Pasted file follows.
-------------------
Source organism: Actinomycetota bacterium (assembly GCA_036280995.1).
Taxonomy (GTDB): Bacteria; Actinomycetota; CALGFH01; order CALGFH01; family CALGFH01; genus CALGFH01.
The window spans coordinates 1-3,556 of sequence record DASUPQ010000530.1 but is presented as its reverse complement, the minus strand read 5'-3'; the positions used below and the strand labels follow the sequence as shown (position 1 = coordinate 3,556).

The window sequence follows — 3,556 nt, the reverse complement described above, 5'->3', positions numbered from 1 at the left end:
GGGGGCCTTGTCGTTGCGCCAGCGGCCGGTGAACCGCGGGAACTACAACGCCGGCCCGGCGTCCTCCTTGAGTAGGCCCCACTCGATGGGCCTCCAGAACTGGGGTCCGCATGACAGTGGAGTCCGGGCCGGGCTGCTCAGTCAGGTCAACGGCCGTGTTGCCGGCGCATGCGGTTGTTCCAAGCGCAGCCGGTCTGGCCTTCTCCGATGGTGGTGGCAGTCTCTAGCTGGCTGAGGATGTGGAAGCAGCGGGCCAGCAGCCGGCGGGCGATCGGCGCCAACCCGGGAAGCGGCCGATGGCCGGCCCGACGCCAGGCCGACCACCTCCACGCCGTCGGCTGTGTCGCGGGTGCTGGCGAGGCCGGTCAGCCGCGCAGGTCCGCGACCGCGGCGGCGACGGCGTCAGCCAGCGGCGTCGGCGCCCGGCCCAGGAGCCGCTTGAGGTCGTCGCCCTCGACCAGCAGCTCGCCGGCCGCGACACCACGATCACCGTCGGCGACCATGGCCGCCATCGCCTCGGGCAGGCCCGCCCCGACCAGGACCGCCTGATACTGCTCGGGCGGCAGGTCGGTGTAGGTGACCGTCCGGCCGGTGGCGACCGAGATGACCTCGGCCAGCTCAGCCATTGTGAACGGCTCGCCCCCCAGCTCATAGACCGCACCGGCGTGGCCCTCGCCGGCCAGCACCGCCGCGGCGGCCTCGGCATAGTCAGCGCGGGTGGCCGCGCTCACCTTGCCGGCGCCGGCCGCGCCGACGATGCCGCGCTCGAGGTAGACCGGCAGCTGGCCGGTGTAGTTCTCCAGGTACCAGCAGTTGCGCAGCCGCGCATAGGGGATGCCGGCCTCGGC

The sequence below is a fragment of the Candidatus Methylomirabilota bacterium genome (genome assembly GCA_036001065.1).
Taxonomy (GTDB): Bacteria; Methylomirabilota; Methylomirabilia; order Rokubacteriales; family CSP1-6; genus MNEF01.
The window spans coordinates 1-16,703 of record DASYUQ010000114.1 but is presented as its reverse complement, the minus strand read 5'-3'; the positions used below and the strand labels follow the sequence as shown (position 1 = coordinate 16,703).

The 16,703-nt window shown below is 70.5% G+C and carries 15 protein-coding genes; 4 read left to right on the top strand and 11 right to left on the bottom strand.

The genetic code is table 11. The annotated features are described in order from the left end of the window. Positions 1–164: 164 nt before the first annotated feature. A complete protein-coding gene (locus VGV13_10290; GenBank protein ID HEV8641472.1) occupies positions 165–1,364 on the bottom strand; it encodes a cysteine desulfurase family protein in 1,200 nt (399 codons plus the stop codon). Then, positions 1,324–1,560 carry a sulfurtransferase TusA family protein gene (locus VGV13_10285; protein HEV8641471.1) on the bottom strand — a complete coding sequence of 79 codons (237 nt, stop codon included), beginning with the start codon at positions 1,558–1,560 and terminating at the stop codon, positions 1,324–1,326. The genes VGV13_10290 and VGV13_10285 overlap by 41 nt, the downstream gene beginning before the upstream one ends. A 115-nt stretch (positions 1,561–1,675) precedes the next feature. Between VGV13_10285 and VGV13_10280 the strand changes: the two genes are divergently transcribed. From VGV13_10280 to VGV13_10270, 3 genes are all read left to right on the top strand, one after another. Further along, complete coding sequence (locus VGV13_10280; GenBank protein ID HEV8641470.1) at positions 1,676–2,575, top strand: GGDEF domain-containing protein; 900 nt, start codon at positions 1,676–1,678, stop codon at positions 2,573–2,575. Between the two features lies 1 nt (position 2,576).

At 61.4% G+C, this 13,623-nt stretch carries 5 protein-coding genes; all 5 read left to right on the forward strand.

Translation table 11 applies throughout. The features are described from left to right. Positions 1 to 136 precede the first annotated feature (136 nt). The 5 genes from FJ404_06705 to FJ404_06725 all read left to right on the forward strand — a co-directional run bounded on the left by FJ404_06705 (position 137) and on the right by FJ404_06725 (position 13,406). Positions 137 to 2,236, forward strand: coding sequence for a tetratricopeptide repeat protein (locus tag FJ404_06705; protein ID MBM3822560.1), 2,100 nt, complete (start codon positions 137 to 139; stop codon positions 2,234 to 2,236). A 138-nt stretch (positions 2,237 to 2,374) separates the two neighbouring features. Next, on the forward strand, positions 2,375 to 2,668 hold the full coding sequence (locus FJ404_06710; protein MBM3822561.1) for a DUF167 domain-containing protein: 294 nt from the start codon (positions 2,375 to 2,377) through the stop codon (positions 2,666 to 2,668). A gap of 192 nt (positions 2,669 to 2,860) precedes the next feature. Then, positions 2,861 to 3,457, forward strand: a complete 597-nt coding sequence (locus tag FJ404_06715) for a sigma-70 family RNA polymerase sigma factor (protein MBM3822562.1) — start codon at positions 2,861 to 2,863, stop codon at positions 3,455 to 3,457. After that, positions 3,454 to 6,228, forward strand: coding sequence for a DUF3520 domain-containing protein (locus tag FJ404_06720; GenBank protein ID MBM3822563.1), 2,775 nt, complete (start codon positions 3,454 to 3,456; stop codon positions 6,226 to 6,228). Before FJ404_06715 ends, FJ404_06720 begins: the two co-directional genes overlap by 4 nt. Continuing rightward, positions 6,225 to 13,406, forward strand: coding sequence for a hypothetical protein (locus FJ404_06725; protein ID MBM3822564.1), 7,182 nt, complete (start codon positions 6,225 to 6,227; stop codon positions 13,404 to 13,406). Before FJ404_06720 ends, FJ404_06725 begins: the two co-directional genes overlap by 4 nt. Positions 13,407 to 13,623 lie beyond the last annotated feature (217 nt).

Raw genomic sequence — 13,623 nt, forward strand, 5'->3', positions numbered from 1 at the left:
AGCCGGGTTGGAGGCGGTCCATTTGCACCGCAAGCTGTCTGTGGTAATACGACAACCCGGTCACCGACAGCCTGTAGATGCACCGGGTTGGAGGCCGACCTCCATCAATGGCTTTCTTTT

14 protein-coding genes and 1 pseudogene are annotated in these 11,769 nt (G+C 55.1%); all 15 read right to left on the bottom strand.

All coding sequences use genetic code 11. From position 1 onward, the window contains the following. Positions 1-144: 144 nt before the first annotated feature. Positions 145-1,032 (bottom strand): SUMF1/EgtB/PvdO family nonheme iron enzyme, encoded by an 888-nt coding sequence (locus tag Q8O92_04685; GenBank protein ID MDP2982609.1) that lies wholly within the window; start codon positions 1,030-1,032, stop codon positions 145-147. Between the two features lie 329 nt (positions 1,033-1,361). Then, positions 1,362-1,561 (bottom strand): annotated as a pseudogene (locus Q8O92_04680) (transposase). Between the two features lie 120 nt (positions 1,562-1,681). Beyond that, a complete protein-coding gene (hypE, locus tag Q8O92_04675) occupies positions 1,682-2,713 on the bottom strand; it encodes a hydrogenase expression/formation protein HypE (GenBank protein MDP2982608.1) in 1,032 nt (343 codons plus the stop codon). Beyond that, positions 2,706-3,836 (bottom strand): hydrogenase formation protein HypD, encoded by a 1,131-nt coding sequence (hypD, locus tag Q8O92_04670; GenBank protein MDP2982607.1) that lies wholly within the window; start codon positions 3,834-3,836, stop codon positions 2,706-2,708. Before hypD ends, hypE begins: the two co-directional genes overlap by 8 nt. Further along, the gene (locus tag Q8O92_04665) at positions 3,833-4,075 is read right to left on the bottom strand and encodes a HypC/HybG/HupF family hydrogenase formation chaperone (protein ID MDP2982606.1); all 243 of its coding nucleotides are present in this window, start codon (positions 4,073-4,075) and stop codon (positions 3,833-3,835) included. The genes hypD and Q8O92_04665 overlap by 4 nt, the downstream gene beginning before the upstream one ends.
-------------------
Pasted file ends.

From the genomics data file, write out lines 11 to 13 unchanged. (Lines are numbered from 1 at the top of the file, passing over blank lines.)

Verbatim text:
At 61.4% G+C, this 13,623-nt stretch carries 5 protein-coding genes; all 5 read left to right on the forward strand.

Translation table 11 applies throughout. The features are described from left to right. Positions 1 to 136 precede the first annotated feature (136 nt). The 5 genes from FJ404_06705 to FJ404_06725 all read left to right on the forward strand — a co-directional run bounded on the left by FJ404_06705 (position 137) and on the right by FJ404_06725 (position 13,406). Positions 137 to 2,236, forward strand: coding sequence for a tetratricopeptide repeat protein (locus tag FJ404_06705; protein ID MBM3822560.1), 2,100 nt, complete (start codon positions 137 to 139; stop codon positions 2,234 to 2,236). A 138-nt stretch (positions 2,237 to 2,374) separates the two neighbouring features. Next, on the forward strand, positions 2,375 to 2,668 hold the full coding sequence (locus FJ404_06710; protein MBM3822561.1) for a DUF167 domain-containing protein: 294 nt from the start codon (positions 2,375 to 2,377) through the stop codon (positions 2,666 to 2,668). A gap of 192 nt (positions 2,669 to 2,860) precedes the next feature. Then, positions 2,861 to 3,457, forward strand: a complete 597-nt coding sequence (locus tag FJ404_06715) for a sigma-70 family RNA polymerase sigma factor (protein MBM3822562.1) — start codon at positions 2,861 to 2,863, stop codon at positions 3,455 to 3,457. After that, positions 3,454 to 6,228, forward strand: coding sequence for a DUF3520 domain-containing protein (locus tag FJ404_06720; GenBank protein ID MBM3822563.1), 2,775 nt, complete (start codon positions 3,454 to 3,456; stop codon positions 6,226 to 6,228). Before FJ404_06715 ends, FJ404_06720 begins: the two co-directional genes overlap by 4 nt. Continuing rightward, positions 6,225 to 13,406, forward strand: coding sequence for a hypothetical protein (locus FJ404_06725; protein ID MBM3822564.1), 7,182 nt, complete (start codon positions 6,225 to 6,227; stop codon positions 13,404 to 13,406). Before FJ404_06720 ends, FJ404_06725 begins: the two co-directional genes overlap by 4 nt. Positions 13,407 to 13,623 lie beyond the last annotated feature (217 nt).

Raw genomic sequence — 13,623 nt, forward strand, 5'->3', positions numbered from 1 at the left: